I guess I’ll find out in 60 days if the script still works! With many thanks to the users of StackOverflow, and other bloggers, for working code samples which saved me a lot of time reading reference documentation for so many of the different bits of glue here, from exception management, through to sending emails with PowerShell, through to assigning certificates to IIS website bindings, and more…

Update 2 December 2016: The original script had a bug that didn’t affect use with IIS. However, when I tried to use the Let’s Encrypt certificate with another program, in this case MailEnable, I found that the program did not have access to the certificate, even though it seemed it should have had.

When I started the relevant MailEnable service, it would display an error such as:

12/02/16 20:13:00 **** Error 0x8009030d returned by AcquireCredentialsHandle
12/02/16 20:13:00 **** Error creating credentials object for SSL session
12/02/16 20:13:00 Unable to locate or bind to certificate with name "my.example.com"

I checked the permissions and various other factors but only when I did a deep comparison of the details of a working certificate against the one that was failing, using certutil, as suggested in that blog linked above, did I spot the problem. The problem lay in the following CRYPT_KEY_PROV_INFO structure:

CERT_KEY_PROV_INFO_PROP_ID(2):
    Key Container = {XXXXXXXX-XXXX-XXXX-XXXX-XXXXXXXXXXXX}
  Unique container name: XXXXXXXXXXXXXXXXXXXXXXXXXXXXXXXX_XXXXXXXX-XXXX-XXXX-XXXX-XXXXXXXXXXXX
    Provider = Microsoft Enhanced Cryptographic Provider v1.0
    ProviderType = 1
    Flags = 0
    KeySpec = 1 -- AT_KEYEXCHANGE

When I compared this against a working certificate, I saw that the Flags member had a value of 20 (hex), not 0. 0x20 turns out to be CRYPT_MACHINE_KEYSET. Because I was missing the MachineKeySet flag in the certificate import call, this meant that the key was stored under the Administrator user’s keyset instead of the machine keyset. IIS coped with this, but not MailEnable, which runs under a more restricted user’s credentials.

I have also updated the script to delete all Let’s Encrypt certificates for the domain that have been obsoleted by the new certificate, rather than just certificates that have expired (-And $cert.NotAfter -lt $date), mostly to avoid the risk of accidentally selecting an old certificate manually when doing configuration via UI.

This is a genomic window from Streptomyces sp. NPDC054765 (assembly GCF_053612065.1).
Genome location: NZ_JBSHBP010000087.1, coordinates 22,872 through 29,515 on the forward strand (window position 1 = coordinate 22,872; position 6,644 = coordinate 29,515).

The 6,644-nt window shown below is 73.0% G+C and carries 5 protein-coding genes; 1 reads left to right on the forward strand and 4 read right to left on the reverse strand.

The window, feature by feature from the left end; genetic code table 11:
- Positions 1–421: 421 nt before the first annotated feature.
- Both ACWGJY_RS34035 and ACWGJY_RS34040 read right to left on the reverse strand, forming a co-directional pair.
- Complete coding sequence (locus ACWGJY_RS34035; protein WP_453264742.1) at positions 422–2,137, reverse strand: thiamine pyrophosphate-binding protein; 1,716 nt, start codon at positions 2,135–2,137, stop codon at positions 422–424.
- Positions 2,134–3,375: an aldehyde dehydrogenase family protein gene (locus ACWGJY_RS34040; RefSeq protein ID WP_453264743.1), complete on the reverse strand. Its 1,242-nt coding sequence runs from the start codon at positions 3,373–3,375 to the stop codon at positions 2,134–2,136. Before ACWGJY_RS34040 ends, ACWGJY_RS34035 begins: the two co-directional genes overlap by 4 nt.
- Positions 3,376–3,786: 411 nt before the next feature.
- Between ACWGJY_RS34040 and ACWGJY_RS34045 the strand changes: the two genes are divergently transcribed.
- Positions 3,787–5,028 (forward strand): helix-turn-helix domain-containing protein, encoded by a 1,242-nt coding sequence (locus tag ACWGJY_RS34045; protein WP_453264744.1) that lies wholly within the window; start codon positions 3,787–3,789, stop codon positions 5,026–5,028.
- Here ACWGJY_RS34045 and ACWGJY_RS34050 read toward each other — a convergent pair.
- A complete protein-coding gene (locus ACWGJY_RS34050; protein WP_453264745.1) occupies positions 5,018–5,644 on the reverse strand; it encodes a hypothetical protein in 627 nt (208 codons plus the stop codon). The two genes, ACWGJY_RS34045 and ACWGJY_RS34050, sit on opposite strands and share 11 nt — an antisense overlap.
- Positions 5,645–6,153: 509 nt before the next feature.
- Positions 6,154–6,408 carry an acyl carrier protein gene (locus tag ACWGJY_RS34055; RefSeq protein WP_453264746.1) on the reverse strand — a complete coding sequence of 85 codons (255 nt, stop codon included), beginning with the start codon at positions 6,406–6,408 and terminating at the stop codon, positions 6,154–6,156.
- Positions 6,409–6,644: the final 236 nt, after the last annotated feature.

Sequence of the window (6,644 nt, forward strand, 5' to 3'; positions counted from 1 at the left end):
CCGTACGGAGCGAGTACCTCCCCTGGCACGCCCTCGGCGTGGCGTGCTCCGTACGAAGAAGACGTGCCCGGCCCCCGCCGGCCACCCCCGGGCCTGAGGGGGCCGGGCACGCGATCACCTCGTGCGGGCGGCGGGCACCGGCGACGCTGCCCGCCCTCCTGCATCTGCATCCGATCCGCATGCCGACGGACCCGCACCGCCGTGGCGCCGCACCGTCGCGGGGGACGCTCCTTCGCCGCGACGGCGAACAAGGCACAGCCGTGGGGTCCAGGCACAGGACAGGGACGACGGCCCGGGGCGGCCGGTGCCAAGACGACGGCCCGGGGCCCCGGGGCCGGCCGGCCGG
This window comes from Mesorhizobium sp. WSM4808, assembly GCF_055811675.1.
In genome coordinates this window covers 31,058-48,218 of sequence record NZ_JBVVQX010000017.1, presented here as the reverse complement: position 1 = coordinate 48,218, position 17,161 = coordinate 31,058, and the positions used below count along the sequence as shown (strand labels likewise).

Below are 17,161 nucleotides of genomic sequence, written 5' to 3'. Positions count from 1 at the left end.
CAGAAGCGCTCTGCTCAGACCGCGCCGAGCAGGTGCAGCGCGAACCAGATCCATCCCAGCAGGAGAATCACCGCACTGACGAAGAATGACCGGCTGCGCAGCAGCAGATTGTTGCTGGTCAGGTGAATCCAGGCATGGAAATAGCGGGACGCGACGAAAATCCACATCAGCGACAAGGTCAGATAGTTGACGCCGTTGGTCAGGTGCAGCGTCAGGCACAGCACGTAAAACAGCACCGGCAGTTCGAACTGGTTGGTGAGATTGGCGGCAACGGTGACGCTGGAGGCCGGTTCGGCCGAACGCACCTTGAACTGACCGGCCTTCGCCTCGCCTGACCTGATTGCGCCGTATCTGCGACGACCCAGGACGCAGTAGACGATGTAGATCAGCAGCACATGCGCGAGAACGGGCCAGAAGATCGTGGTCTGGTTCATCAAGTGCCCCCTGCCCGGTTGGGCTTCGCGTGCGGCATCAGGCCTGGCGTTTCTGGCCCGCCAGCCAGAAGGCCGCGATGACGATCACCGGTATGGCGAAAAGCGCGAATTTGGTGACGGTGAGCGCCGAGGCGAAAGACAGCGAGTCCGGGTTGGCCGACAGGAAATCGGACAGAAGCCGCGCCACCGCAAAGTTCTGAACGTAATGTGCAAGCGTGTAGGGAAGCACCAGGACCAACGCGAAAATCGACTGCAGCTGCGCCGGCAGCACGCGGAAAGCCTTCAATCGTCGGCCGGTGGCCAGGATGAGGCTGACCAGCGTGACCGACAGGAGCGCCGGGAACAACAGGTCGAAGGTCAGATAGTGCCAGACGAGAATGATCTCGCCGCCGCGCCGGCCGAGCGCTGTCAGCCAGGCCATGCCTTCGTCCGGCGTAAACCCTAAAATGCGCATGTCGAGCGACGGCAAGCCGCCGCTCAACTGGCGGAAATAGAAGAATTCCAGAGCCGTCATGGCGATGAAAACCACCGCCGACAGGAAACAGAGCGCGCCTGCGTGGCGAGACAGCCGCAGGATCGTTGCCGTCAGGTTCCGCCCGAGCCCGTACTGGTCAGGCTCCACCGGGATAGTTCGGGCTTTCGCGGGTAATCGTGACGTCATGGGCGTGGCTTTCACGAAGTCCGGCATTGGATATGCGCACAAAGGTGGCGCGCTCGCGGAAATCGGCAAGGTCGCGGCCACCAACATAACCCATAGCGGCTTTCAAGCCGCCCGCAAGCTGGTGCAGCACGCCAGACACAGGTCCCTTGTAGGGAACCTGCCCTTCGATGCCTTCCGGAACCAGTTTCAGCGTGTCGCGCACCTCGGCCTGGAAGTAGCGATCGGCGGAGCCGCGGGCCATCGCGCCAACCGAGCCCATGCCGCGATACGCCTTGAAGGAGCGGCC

On my servers, I’ve also added a section to the end of the script that restarts various services that depend on the certificate and will not use a new certificate until after restarting.

16 thoughts on “Automating certificate renewal with Let’s Encrypt and ACMESharp on Windows

  1. Hi Marc,

    thanks for your great article. I adapted your script to automate the server certificate rollout for RDS-Listeners in Terminal Services scenarios: https://blogs.technet.microsoft.com/dmelanchthon/2017/03/27/kostenlose-ssl-zertifikate-von-lets-encrypt-fuer-terminal-server-automatisieren/

    Is this ok for you?

    Reading your last comment I will have to find a way to automate the DNS-Challenge with my current DNS-Provider. Let’s see how to cope with that.

    Best regards!
    Daniel

  2. Great article! You might add /how/ you setup your profiles for staging and production. After some digging I believe it looks like this:

    Initialize-ACMEVault -BaseService LetsEncrypt -VaultProfile “:sys” -Force
    and
    Initialize-ACMEVault -BaseService LetsEncrypt-STAGING -VaultProfile “:user” -Force

    (using -Force to overwrite existing vault data)

    1. Thanks for reading! I don’t actually remember now how I setup the profiles, but I do remember it wasn’t clearly documented. So thank you for calling that out 🙂

  3. Can you clarify one point for me? Does each renewal require an additional challenge be completed, or does the initial challenge validate the agent for the life of the agent?